Bongo Bong by Manu Chao

This song came up on my i-Pod in the car and was an immediate success.  It is quite different to the songs he usually likes, but it got his attention and he asked for it to be played again.  I’m not allowed to sing along to this song, but his mamãe is, but only the line ‘I’m the king of bongo drums’, the rest of the time we have to be quiet and listen.  Being quiet is a rare thing in itself, and because it’s such a good song I am very happy to play it in the car for a few minutes of peace from the back seat.

Should I Stay or Should I Go Now? by The Clash 

This is the latest song to make it into Mr T’s favourites.  So far he has managed to learn two words: ‘go now’.  This means we have to sing the rest of the song and stop for those last two words of the title for them to be belted out toddler style.  But it’s another Clash song, so it will be played a lot over the next few months and so I have no doubt Mr T will pick up more of the words very soon.

One More Time by Daft Punk

It isn’t about the police, it doesn’t use guitars and there is no sign of the word ‘rock’ in the whole song.  By rights, this shouldn’t be on the list, however it is and, what’s more, it was also on the last list a year ago so it has stood the test of time.

Vapor Barato by O Rappa

This is a very late entry into the charts.  Last week Mr T was listening to music in the car with his mamãe when this song (I’d translate it as ‘Cheap Steam’) came on.  I like some songs by this group, but this isn’t one of them.  But when has that ever stopped a kid from liking a song?  Mr T particularly likes singing the chorus of ‘Baby, baby, baby’ over and over again, and in so doing only putting me off the song even more.

Images used in this post: Guitar by Alejandro C CC BY-NC 2.0Rock Hands by Ryan CC BY 2.0 and Turn it up to 11 by Kainet CC BY-SA 2.0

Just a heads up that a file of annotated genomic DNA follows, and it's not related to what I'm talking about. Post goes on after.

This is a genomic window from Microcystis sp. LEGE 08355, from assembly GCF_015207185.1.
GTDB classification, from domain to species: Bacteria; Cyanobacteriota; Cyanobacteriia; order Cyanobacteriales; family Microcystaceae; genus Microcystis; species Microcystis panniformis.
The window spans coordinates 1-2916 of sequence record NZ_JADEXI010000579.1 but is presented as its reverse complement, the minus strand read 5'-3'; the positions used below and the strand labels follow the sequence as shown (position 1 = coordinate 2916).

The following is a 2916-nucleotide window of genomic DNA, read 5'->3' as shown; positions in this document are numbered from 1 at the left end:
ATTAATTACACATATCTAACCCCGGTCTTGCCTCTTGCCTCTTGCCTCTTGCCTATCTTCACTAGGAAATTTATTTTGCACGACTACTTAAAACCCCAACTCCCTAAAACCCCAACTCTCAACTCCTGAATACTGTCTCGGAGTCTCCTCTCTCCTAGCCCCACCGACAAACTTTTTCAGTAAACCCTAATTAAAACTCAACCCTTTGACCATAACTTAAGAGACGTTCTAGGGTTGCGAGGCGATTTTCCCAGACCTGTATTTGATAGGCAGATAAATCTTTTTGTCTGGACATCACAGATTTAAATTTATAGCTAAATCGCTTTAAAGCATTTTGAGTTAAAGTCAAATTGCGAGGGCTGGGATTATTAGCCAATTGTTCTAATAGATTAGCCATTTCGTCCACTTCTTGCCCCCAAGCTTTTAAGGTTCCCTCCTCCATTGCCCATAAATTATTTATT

World Cup 2014: Brazil, Football and Music.

Right back at the beginning of the Word Cup, and the start of my series of posts for MKB World Cup for Kids, I asked people what Brazil was famous for, with the idea that I could write some posts based on these ideas.

One person, on Facebook I think, rightfully mentioned that Brazil is famous for samba but that there is also a lot of other music that Brazil doesn’t get recognition for.  There are great jazz musicians, heavy metal artists, funk singers and DJs that all come from Brazil.  There are also a lot of crap sertanejo, pagode and axé musicians around, but then every country has its fair share of shame in the music stakes.

But as this is the World Cup I thought I’d share some of the music from Brazil about, or inspired by football.  I don’t make any claim to all of them being on my playlist, but I have culled a lot of songs that I think are awful.  If you would like to find out about more songs from Brazilian artists about football you can do a Google search for musica brasileiro futebol.

Jorge Ben Jor – Fio Maravilha

This song is about a footballer whose nickname was Fio Maravilha.  It tells the story of a friendly game in which he was brought onto the pitch in the 33rd minute and scored ‘the goal of an angel’.  Due to legal problem between the singer and the player you’ll often see the song called Filho Maravilha, which would be translated as ‘Wonderful Son’.  This particular version also features the brilliant Gilberto Gil.

Skank – É Um Partido do Futebol (It’s a Football Match)

Skank are a rock/reggae/indie band that started in the early 1990’s.  Despite being very successful in Brazil they haven’t really sought international recognition, which surely would have been theirs if they had tried.